I made it out of some packaging material. Specifically this it made out of the packaging material to keep the corners of a refrigerator from getting bumped and dented. So make sure you check out your local appliance stores. I have a great one by me that will save boxes etc., f you just call and ask.

The kids will play with the wind tunnel for an hour plus. Taking turns stuffing scarves, balloons and more into the tube while the others ran around trying to catch whatever came flying out of the tube!

Liam’s favorite were the balloons. I used small water balloons that I blew up with just a little bit of air.

You can see it flying up at the top of the shower curtain. Yes I hung a shower curtain in my garage. Behind it is our garage food storage. The garage is another play area for the kids as well as our functional garage. I wanted the space to be for them though. So I try and make it look as inviting to them as possible. The curtain also works as a curtain for the plays they put on. But I digress, we are here to talk about a wind tunnel.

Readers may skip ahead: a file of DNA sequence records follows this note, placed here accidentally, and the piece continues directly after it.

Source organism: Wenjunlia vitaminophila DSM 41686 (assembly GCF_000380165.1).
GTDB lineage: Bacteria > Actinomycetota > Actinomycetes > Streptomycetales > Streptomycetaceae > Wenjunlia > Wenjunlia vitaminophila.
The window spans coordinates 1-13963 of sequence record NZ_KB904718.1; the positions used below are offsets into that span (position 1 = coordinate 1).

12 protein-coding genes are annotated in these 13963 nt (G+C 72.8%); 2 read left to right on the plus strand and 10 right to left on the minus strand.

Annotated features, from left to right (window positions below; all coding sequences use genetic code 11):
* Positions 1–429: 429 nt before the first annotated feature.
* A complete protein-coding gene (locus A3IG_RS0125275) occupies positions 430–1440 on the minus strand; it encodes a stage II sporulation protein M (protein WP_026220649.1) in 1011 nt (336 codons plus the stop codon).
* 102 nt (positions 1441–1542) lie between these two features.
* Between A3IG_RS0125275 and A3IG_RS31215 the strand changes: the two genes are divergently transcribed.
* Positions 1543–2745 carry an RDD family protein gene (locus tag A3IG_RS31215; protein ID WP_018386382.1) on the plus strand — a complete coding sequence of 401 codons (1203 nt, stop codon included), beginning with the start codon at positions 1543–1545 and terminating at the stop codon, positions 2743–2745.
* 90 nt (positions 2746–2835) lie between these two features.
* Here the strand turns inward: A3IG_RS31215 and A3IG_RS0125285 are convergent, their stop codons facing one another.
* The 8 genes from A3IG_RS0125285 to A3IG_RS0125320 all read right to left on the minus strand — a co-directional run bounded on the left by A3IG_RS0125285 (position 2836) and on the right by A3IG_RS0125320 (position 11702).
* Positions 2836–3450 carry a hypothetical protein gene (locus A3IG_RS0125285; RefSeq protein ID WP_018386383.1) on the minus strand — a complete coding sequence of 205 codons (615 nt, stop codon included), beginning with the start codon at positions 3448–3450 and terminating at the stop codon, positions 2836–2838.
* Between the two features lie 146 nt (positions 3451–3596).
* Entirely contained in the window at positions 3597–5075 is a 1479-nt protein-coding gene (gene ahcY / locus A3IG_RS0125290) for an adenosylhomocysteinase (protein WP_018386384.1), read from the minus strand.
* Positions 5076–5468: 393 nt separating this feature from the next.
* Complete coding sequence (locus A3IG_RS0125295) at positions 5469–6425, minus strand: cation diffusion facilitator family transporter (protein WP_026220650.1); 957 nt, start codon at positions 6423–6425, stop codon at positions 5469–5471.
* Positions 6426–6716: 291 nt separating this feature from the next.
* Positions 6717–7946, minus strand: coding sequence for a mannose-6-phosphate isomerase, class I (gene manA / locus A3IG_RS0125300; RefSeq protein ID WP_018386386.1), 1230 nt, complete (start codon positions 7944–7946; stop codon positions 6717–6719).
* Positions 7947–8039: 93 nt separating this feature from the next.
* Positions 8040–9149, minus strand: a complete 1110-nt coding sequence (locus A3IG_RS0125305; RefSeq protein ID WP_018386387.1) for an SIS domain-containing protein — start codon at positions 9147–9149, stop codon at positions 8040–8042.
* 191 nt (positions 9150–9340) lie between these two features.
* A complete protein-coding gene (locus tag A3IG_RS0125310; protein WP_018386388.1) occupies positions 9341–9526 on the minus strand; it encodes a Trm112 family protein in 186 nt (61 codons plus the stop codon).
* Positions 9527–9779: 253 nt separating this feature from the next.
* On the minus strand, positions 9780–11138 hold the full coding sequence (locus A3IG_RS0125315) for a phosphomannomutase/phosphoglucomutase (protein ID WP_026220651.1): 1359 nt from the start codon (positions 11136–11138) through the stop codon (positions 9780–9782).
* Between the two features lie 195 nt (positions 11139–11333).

Ages: 3-4years

Materials Needed:

The cardboard packing material from a fridge (just one needed)

Clear projector paper (10 pieces)

Clear packing tape

A fan

Zip ties

Scarves, balloons, tissue paper, paper cups, paper umbrellas

  • This experience is best in the indoor classroom

 

  • Procedure:
  • The set up attach projector sheet paper two side by side with clear packing tape. continue to do this until you have enough to cover your packing material which will be your backing. now attach all your sheets of clear projector sheet 2X1 together. Once they are all connected in a long row attach them with clear packing tape to the packing material backing. Punch holes in the backing with a screw driver so that you can slide zipties through. Use the zip ties to secure your wind tunnel to your desired post.